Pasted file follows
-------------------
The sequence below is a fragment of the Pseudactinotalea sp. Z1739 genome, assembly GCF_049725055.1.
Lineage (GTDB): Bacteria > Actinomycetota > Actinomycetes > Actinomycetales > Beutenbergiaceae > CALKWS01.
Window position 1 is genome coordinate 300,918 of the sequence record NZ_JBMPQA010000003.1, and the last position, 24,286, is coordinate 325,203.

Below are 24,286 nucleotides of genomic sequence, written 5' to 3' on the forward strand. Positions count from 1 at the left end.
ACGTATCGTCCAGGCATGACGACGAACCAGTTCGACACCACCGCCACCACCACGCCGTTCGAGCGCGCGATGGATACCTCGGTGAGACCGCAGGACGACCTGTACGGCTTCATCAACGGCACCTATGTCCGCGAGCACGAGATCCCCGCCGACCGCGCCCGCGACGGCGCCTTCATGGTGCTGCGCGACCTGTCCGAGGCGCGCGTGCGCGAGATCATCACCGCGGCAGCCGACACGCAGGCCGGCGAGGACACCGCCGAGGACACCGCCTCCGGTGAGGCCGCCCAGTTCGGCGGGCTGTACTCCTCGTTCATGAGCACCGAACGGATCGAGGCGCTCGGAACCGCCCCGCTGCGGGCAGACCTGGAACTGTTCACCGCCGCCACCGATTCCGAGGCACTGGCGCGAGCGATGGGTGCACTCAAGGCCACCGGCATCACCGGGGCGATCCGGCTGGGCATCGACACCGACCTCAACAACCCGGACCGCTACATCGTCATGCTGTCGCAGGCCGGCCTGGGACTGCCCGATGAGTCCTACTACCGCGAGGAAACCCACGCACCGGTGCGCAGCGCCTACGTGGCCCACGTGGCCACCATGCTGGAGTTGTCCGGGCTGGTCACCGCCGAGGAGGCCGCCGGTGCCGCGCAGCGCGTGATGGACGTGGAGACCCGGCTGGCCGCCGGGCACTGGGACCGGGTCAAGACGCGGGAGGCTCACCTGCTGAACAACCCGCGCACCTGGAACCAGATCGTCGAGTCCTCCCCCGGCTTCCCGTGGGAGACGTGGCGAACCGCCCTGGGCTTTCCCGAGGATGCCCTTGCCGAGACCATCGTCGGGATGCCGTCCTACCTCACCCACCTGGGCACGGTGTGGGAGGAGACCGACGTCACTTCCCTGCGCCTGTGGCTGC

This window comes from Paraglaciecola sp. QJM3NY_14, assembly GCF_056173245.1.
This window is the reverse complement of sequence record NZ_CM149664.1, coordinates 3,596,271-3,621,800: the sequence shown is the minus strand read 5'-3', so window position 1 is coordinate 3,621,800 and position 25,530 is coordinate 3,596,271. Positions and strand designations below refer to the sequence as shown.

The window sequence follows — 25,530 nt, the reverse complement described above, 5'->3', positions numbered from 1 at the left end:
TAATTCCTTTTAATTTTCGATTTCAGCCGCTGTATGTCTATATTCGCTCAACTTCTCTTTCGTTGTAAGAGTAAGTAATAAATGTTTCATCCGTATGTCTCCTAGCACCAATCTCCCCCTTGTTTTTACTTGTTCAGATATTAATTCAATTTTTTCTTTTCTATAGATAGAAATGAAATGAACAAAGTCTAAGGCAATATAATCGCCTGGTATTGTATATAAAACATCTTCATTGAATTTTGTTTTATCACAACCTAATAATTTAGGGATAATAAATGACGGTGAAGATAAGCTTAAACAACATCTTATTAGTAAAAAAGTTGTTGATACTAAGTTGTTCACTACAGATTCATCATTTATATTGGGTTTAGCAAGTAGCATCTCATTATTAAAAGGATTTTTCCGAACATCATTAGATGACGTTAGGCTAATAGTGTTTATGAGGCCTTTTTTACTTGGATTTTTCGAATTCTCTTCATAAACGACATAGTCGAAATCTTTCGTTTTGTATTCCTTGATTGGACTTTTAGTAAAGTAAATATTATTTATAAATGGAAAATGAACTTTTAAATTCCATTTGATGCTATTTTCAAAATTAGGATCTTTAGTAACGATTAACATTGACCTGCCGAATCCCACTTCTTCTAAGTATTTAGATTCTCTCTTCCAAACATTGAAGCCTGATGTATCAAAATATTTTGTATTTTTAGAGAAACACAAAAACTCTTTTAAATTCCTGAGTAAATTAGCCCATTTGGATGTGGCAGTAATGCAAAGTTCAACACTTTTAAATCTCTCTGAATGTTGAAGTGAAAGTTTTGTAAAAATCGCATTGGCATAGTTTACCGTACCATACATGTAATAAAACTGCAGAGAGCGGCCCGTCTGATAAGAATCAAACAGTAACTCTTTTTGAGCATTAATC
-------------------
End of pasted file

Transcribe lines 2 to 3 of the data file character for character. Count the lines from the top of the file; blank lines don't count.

Lineage (GTDB): Bacteria > Actinomycetota > Actinomycetes > Actinomycetales > Beutenbergiaceae > CALKWS01.
Window position 1 is genome coordinate 300,918 of the sequence record NZ_JBMPQA010000003.1, and the last position, 24,286, is coordinate 325,203.